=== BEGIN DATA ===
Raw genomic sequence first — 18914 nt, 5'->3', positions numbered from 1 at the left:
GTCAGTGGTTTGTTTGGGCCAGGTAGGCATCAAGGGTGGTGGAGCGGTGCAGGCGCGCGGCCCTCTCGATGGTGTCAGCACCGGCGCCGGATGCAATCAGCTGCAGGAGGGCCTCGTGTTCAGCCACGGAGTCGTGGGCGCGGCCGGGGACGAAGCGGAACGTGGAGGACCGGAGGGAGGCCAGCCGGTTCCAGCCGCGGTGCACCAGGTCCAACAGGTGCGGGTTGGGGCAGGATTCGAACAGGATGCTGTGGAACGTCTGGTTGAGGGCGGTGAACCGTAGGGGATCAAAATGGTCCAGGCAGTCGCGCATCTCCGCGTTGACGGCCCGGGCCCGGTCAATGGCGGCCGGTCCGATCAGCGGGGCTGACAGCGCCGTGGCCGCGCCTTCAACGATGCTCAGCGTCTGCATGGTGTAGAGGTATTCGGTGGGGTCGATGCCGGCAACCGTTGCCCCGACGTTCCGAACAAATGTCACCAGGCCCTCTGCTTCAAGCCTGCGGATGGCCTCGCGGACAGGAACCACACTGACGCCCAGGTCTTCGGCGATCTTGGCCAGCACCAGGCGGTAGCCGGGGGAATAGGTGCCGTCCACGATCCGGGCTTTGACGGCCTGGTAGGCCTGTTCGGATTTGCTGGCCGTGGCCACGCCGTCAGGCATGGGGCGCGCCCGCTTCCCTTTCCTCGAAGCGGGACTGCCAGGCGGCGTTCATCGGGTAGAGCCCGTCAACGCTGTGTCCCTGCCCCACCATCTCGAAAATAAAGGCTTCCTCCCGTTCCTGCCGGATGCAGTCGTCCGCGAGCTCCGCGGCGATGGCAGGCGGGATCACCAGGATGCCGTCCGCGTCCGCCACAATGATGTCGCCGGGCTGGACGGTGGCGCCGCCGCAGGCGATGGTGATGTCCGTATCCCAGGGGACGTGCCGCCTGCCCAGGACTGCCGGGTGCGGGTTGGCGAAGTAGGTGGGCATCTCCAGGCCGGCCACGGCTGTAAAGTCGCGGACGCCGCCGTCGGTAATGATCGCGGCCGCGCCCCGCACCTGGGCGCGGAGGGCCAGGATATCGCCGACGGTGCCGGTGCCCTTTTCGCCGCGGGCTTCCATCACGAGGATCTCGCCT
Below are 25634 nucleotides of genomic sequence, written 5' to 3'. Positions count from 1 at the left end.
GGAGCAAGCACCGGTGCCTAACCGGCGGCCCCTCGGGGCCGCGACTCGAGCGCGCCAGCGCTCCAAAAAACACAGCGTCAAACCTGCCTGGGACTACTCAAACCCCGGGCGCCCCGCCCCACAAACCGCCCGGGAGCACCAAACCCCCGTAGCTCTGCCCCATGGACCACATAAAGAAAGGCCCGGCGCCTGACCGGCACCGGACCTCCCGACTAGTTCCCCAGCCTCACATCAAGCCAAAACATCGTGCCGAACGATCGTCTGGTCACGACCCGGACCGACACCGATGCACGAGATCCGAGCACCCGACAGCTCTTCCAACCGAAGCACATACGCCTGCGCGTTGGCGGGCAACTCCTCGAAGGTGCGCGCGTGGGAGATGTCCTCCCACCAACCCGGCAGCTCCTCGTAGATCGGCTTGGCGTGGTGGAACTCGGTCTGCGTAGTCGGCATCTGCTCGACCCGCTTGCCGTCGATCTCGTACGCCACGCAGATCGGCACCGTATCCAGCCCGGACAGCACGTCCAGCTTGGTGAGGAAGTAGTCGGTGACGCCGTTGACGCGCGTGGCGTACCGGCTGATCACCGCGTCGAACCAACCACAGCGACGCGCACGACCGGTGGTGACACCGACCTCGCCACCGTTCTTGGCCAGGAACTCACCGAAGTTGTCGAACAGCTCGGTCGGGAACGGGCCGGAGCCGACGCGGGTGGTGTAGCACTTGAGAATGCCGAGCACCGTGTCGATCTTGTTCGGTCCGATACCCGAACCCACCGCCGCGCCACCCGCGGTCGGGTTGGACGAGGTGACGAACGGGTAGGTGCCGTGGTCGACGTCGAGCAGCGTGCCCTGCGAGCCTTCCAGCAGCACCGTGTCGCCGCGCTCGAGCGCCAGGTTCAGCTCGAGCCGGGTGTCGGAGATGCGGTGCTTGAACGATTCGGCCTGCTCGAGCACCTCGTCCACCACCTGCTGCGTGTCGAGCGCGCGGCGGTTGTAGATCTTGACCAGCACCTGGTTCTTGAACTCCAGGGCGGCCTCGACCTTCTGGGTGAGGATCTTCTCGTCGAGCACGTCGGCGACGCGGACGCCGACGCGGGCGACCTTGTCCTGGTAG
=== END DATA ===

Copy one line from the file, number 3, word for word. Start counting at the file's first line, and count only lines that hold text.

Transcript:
Below are 25634 nucleotides of genomic sequence, written 5' to 3'. Positions count from 1 at the left end.